April 19, 2010

Inglourious Basterds

I finally watched Quentin Tarantino's latest movie, Inglourious Basterds, a film that, unlike most historically-themed productions, is blatantly upfront about its historical revisionism. And indeed that is where all the fun is to be had.

While Brad Pitt and his troupe of American Nazi-killing soldiers (incuding Eli Roth, B.J. Novak, Til Schweiger, and Omar Doom) may be the eponymous "basterds," their screen time seems a bit minimal as Tarantino takes us into Paris, where the basterds, in cahoots with a German actress (Diane Kruger) working for the Allies, are planning a show-stopping Nazi judgment day at the screening of a German propaganda film featuring a Nazi soldier (played by Daniel Bruhl) who single-handedly killed over 300 enemy soldiers. Those in attendance include prominent figureheads of the National Socialist German Workers Party, including Propaganda Minister Joseph Goebbels (Sylvester Groth) and the Fuher himself, played by Martin Wuttke. Meanwhile, the owner of the cinema (Melanie Laurent), has her own plans of "painting the town."

Brad Pitt's performance is funny, but his sporadic screen time makes it difficult to decide who's supposed to be carrying this movie. Laurent's character certainly has the most fictional backstory and motive. Pitt is just there to crack quasi-ironic jokes in a Southern drawl while his men butcher Nazi soldiers. The story shifts back and forth to different storylines, most of which are fascinating to watch even if they render the movie somewhat discombobulated (and they're not without ample bloodshed). As per usual, Tarantino manages lots of engrossing conversation between his characters, something for which he certainly possesses a knack.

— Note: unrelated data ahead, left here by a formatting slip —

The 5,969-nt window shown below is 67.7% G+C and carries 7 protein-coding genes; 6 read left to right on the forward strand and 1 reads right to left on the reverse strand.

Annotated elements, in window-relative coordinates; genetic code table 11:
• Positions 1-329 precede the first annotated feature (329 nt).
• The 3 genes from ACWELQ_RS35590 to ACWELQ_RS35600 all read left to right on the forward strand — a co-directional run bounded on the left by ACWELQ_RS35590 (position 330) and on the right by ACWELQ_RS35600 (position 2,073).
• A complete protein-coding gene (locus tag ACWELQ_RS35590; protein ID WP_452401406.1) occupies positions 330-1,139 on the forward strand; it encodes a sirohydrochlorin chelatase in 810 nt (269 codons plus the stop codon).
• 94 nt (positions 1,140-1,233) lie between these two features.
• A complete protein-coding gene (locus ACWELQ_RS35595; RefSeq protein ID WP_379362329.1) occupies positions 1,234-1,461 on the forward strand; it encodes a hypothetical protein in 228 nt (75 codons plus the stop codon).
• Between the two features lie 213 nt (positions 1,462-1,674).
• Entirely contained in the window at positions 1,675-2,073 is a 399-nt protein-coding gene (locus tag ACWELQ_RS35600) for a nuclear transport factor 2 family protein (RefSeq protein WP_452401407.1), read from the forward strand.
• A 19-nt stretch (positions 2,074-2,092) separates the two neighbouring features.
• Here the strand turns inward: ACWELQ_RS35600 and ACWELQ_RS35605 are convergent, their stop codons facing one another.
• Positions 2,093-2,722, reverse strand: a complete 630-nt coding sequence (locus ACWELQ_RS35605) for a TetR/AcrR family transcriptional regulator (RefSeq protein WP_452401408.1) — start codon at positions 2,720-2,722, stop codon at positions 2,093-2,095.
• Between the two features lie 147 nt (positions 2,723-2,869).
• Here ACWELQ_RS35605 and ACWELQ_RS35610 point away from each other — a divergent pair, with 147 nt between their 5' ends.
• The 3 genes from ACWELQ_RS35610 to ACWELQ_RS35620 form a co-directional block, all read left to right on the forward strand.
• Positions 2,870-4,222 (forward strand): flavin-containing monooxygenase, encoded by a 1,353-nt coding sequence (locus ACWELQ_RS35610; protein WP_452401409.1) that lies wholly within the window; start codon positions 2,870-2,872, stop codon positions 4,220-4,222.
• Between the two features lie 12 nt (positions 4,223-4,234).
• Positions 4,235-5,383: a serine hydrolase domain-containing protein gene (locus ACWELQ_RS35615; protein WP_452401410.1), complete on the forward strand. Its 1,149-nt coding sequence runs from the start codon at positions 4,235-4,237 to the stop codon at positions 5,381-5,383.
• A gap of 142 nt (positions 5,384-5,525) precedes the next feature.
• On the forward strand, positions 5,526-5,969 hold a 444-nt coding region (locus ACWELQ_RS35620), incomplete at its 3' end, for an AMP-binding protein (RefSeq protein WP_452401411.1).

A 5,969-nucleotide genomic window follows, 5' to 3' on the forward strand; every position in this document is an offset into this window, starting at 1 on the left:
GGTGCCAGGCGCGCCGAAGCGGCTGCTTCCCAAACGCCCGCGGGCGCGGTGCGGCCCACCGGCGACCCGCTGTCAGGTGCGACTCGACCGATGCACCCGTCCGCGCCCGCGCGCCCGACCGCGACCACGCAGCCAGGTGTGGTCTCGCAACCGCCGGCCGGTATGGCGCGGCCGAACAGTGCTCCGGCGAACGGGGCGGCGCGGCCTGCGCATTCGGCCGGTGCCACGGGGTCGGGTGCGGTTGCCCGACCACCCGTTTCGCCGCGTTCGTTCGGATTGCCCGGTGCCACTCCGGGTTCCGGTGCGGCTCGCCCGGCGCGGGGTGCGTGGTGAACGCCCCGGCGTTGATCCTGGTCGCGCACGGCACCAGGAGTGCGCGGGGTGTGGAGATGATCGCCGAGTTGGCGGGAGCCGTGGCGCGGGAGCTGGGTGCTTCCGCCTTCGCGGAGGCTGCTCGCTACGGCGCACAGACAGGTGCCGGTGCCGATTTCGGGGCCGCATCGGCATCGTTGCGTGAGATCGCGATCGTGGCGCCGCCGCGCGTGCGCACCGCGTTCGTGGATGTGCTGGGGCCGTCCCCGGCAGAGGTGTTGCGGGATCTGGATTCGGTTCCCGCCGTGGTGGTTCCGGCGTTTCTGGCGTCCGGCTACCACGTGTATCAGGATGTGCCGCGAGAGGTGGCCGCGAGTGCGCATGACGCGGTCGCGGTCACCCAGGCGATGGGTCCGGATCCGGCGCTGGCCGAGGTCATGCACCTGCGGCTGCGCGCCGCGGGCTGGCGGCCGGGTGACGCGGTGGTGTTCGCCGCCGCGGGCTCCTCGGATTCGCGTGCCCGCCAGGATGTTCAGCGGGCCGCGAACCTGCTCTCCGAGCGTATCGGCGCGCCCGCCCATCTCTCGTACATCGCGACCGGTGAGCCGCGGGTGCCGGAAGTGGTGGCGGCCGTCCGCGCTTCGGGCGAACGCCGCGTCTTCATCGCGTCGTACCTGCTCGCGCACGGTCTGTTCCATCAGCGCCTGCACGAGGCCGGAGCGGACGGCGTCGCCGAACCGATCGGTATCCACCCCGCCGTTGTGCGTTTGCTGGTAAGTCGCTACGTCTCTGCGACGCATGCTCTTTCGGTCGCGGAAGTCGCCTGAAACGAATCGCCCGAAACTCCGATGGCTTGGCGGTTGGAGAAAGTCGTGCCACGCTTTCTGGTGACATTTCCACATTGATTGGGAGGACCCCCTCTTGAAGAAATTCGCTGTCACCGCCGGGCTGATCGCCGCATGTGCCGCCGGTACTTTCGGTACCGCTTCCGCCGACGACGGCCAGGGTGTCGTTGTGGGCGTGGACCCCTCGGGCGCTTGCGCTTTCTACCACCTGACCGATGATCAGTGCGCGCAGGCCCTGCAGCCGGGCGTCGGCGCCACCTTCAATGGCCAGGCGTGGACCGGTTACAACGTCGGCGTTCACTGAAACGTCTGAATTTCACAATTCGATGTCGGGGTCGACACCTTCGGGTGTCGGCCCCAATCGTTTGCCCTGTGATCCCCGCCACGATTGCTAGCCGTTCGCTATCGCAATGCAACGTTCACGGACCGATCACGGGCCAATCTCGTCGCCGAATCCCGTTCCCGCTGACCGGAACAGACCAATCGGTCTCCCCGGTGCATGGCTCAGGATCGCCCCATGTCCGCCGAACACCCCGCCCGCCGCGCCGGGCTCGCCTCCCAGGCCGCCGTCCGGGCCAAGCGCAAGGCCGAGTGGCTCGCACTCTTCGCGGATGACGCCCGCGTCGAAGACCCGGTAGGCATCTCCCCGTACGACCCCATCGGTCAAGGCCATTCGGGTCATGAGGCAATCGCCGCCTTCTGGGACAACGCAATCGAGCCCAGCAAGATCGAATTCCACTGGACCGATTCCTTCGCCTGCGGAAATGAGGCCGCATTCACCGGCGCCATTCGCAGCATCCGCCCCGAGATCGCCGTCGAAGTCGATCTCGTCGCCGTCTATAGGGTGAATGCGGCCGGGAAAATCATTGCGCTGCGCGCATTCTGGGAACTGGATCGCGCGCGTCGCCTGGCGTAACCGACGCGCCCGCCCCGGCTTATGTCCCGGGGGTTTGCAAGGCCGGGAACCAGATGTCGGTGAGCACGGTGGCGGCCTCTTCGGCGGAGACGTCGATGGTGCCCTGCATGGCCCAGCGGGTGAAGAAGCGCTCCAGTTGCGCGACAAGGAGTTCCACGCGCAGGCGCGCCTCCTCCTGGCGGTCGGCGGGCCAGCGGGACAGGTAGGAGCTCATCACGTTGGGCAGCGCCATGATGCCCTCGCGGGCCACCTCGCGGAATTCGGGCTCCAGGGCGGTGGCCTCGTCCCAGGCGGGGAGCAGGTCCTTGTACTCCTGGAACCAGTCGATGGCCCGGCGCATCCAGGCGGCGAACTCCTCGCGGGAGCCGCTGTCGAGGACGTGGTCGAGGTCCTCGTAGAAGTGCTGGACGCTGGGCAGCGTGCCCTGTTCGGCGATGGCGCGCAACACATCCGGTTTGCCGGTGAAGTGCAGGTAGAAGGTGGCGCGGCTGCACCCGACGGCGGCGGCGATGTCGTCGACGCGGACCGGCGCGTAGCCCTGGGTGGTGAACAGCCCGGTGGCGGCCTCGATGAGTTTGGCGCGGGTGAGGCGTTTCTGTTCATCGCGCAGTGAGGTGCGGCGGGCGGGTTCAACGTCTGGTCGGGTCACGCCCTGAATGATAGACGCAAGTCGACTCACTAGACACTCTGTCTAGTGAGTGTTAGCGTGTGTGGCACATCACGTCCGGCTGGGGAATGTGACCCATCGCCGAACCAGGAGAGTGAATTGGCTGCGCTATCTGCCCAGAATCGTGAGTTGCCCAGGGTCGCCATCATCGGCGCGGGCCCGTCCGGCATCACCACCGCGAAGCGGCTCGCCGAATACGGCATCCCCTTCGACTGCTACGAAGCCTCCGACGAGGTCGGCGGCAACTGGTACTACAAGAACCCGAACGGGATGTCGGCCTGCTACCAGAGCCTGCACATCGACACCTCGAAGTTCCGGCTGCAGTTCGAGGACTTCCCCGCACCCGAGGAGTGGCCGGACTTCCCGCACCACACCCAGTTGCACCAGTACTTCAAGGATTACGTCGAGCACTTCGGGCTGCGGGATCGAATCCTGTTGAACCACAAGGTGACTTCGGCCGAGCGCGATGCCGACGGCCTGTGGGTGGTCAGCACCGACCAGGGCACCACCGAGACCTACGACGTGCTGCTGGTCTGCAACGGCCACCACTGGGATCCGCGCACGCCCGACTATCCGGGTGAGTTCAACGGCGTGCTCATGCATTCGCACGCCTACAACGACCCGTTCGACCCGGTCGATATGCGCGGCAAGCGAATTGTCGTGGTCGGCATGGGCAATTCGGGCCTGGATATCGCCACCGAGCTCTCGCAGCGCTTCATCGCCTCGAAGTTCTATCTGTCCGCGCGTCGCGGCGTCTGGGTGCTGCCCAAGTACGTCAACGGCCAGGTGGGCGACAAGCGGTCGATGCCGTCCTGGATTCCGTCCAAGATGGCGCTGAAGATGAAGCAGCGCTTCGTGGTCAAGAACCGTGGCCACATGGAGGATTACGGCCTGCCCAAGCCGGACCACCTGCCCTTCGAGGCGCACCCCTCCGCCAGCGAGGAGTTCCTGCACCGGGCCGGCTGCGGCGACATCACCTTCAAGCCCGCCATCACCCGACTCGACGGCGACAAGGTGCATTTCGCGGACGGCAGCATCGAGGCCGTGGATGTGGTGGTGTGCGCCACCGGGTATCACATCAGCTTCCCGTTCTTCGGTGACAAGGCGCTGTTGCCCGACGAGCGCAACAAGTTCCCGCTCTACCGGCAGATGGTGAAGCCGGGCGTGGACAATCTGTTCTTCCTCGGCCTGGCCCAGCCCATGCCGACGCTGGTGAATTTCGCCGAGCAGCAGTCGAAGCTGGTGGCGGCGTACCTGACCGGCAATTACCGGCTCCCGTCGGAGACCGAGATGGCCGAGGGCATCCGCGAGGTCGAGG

Much good talent is on display here, and the Nazis are successfully represented as slimy, calculating and cold. (But what about the "heroes"?) Christopher Waltz is particularly convincing as the primary villain in this film, a detective working for the SS to track down Jews in hiding, known all over Europe as "The Jew Hunter."

Even if a historian might be mortally offended about how Inglourious Basterds laughs in the face of history, its very audaciousness makes it worthwhile. Tarantino made a lot of people notice him with his debut Reservoir Dogs (1992) and exceeded that with the tremendously successful Pulp Fiction (1994). He really had nowhere else to go but to take something on an epic scale such as World War II and manipulate it into his particular style of gory, violent, loquacious insanity.

Whether or not Tarantino reduces Jews to the same level as their torturers is an interesting question to pursue. Or perhaps this movie is more cathartic than that.

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